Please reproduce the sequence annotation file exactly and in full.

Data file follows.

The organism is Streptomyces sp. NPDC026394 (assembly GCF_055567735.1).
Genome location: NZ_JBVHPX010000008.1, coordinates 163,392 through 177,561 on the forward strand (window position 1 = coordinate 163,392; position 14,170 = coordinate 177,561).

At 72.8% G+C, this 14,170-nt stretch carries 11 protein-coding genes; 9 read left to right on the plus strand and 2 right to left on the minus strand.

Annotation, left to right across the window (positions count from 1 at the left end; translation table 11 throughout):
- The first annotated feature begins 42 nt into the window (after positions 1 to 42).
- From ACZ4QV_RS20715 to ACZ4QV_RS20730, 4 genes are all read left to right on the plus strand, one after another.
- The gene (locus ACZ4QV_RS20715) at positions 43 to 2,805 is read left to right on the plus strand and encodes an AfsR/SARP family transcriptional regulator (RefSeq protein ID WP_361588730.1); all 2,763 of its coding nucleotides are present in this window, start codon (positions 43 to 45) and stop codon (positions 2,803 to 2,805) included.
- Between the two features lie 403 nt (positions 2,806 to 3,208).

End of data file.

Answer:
The organism is Streptomyces sp. NPDC026394 (assembly GCF_055567735.1).
Genome location: NZ_JBVHPX010000008.1, coordinates 163,392 through 177,561 on the forward strand (window position 1 = coordinate 163,392; position 14,170 = coordinate 177,561).

At 72.8% G+C, this 14,170-nt stretch carries 11 protein-coding genes; 9 read left to right on the plus strand and 2 right to left on the minus strand.

Annotation, left to right across the window (positions count from 1 at the left end; translation table 11 throughout):
- The first annotated feature begins 42 nt into the window (after positions 1 to 42).
- From ACZ4QV_RS20715 to ACZ4QV_RS20730, 4 genes are all read left to right on the plus strand, one after another.
- The gene (locus ACZ4QV_RS20715) at positions 43 to 2,805 is read left to right on the plus strand and encodes an AfsR/SARP family transcriptional regulator (RefSeq protein ID WP_361588730.1); all 2,763 of its coding nucleotides are present in this window, start codon (positions 43 to 45) and stop codon (positions 2,803 to 2,805) included.
- Between the two features lie 403 nt (positions 2,806 to 3,208).